Like many Englishmen I had sung madrigals for pleasure - usually late at night with friends, after several glasses of wine. While these madrigals have their charm, and many are extremely beautiful, I found through embarking on an extended exploration of the madrigal as a creative venture that the richest source lies in the Italian Renaissance.
It was in 1998 that I embarked on a project to write a series of madrigals for the Hilliard Ensemble, eventually deciding to collect them in booksı in the manner of Italian madrigalists, such as Monteverdi or Gesualdo. Indeed, having written many works for the Hilliard Ensemble I sought, in writing these new madrigals, to work within the spirit and aesthetic of those from the Italian Renaissance. I asked my long-time collaborator Blake Morrison if he would be interested in writing some new poems based on the form and content of Renaissance madrigals (John Potter of the Hilliard pointed out that they were chiefly about love and sex - whether an absence or abundance of either). The settings are for 3, 4 or 5-part ensemble and the disposition of these ensembles varies. While most of the four-part madrigals are for alto, two tenors and baritone, there are some for three tenors and baritone. Equally of the 3 three-part settings two are for alto, tenor, baritone, while one is for two tenors and baritone. The poems cover a wide emotional range. Some focus on the details of loving relationships - with a subtle eroticism or, at times, irony - others deal with love in a more abstract sense.
Coincidentally the first four settings were written on Mondays (the first three to be ready for the Lockerbie Memorial Concert at Westminster Cathedral in December 1998, the fourth for a session of filming for a TV profile made by Hessischer Rudfunk in 1999). I wrote the remaining nine on successive Mondays in the summer of 2000 in our summer home in Victoria BC, sometimes writing two, and once three, in a day. The songs are published in the order of their composition.
As a consequence I plan subsequent Books of Madrigals, each one to be written on a different day of the week. In this quest I have been guided and helped by John Potter, founder of Red Byrd and former tenor with the Hilliard Ensemble who has pointed me to many less obvious sources (Cipriano de Rore, Sigismundo dıIndia for example). It was Johnıs suggestion that I look at Petrarch.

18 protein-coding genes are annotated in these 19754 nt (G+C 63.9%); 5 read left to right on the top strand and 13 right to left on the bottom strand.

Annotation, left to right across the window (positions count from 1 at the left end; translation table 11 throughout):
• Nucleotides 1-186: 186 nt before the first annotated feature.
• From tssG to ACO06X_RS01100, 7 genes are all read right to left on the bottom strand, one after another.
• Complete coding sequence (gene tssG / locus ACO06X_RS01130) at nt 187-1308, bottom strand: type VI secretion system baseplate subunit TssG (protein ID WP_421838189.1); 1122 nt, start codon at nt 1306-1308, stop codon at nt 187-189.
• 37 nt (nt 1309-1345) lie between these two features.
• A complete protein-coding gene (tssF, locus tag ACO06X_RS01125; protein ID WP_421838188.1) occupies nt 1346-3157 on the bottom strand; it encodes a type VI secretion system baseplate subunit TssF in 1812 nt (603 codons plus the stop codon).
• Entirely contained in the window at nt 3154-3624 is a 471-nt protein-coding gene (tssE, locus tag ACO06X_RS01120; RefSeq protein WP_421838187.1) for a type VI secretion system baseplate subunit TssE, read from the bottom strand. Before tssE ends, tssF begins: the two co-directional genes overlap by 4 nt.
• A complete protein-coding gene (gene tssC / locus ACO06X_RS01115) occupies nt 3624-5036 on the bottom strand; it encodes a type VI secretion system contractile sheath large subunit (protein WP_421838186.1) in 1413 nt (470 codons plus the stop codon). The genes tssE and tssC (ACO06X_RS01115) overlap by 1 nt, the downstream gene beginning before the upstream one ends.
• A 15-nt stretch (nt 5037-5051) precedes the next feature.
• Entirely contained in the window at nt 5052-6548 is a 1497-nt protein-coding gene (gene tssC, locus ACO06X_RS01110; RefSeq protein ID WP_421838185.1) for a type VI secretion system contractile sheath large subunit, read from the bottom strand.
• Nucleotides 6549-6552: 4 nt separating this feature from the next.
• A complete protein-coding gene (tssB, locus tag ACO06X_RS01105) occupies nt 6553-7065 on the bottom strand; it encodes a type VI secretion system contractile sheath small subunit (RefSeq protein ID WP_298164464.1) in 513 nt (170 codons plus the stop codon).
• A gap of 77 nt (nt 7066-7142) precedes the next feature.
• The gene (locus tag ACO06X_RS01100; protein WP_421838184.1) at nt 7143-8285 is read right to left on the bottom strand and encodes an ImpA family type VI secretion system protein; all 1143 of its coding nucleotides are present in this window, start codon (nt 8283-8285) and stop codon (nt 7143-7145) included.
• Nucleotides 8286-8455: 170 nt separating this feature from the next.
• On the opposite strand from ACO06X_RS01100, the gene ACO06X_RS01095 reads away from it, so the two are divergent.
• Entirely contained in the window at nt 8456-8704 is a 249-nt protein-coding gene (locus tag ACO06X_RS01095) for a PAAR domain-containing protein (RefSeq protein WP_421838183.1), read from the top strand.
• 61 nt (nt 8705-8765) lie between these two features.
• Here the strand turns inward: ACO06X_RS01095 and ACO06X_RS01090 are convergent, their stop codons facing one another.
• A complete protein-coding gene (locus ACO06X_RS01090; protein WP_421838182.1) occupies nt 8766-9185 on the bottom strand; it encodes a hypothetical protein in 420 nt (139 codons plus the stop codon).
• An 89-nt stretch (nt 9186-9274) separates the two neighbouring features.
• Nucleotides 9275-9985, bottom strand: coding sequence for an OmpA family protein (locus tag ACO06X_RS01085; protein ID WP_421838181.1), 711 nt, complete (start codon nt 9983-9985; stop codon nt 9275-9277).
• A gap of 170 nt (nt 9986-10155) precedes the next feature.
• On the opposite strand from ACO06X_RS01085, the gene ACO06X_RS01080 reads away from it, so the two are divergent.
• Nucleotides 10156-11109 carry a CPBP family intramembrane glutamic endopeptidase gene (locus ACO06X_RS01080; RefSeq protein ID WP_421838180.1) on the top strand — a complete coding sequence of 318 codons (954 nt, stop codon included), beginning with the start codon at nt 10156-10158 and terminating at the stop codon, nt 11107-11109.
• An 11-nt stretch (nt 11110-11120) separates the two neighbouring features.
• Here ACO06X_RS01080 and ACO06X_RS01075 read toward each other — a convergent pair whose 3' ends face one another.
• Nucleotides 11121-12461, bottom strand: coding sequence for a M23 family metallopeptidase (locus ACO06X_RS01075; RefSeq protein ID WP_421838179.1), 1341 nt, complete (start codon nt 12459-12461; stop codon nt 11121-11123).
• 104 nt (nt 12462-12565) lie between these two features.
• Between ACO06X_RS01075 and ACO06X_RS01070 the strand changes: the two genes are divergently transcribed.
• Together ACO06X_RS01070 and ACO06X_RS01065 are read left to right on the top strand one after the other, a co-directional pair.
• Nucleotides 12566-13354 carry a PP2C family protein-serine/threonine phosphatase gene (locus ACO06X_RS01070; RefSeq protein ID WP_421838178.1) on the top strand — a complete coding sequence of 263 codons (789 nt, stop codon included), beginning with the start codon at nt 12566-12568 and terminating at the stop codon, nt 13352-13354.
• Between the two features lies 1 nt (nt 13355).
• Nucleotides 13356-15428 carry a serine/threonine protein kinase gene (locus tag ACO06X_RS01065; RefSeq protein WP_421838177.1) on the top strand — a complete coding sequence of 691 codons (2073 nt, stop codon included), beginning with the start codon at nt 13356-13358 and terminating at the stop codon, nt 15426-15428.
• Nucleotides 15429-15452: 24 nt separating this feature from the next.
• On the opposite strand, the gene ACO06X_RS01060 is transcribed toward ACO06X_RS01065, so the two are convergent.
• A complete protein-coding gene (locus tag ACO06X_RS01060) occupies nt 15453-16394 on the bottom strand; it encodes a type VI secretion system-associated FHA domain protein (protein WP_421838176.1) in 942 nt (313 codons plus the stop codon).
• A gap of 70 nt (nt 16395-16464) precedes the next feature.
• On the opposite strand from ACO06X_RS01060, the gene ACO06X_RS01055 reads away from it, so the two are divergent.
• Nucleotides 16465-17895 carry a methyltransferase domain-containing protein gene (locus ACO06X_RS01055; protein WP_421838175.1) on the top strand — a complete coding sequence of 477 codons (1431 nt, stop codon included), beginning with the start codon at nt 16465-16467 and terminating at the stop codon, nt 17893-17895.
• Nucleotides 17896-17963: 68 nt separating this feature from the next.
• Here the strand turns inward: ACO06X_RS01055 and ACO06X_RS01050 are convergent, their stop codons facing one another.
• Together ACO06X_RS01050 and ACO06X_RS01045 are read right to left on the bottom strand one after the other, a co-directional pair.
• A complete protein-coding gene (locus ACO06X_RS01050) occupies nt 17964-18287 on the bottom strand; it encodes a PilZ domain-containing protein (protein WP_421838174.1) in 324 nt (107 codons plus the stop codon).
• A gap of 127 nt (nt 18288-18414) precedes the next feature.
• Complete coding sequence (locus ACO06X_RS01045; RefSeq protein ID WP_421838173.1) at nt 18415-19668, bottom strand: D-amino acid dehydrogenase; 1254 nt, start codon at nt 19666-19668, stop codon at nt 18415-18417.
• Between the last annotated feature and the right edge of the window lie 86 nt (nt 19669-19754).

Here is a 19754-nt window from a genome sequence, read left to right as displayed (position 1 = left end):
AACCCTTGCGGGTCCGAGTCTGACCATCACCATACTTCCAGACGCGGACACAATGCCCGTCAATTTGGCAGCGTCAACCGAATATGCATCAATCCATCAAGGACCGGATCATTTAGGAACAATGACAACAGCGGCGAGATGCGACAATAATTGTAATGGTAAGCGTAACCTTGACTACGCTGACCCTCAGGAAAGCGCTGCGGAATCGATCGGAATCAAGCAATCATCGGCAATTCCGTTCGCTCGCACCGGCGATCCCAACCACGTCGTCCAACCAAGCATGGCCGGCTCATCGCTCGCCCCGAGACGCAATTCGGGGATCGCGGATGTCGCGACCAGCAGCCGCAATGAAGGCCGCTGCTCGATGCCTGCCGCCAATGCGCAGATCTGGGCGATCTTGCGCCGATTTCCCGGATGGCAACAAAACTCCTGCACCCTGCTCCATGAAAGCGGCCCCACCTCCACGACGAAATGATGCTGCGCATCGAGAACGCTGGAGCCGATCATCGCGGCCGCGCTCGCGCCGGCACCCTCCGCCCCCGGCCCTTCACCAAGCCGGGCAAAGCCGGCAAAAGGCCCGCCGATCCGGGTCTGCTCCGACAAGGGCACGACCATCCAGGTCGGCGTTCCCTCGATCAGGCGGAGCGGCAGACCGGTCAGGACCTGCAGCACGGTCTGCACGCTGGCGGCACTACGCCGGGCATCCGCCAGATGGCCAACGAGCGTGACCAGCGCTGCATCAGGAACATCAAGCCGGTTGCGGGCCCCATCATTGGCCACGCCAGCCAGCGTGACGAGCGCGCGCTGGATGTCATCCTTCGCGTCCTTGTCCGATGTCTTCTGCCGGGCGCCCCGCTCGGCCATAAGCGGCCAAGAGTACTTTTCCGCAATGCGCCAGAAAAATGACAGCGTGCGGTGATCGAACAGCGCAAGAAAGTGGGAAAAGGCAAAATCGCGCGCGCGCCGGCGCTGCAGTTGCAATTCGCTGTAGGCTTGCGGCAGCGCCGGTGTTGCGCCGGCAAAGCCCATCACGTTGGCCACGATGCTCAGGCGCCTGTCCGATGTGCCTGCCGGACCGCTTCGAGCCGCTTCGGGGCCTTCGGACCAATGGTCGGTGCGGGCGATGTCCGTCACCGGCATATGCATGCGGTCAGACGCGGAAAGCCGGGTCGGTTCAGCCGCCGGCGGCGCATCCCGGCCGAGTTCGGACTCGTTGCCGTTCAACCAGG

The Second Book (Tuesdays) therefore is for a six-part group - the Scandinavian Trio Mediaeval (3 sopranos) and the three tenors (John plus two from the Hilliard Ensemble) - and sets Petrarch in the original 14th century Italian, those sonnets known as the Rime Sparsi (³scattered verses²), many of which have Laura as their implied subject. In setting these I have been staggered by the richness of Petrarchıs invention, both in the range and choice of imagery and in the extraordinarily subtle poetic devices and techniques that he employs. I chose to write 16 madrigals for this book, using 18 poems (2 madrigals set two consecutive poems). In addition I added an extra one for a radiophonic piece I did for CBCıs celebration of Marconi (³Marconiıs Madrigal²) when I speculated that, in December 1901, the ³S² that was transmitted from Poldhu in Cornwall to St. Johns in Newfoundland was, in reality, the first letter of a Petrarch sonnet.....
The Third Book of Madrigals sets J. M. Syngeıs translations of Petrarch - into a kind of Irish prose - collected together under the title ³Laura in Death. I came across these in the University of Victoria library, where there is a strong collection of Syngeıs work, and this volume had been put together by the poet Robin Skelton. They are being written for Red Byrd (soprano, tenor, bass and lute). Some are for the whole ensemble, but others for each solo voice, the three combinations of duos (with and without lute) as well as lute interludes.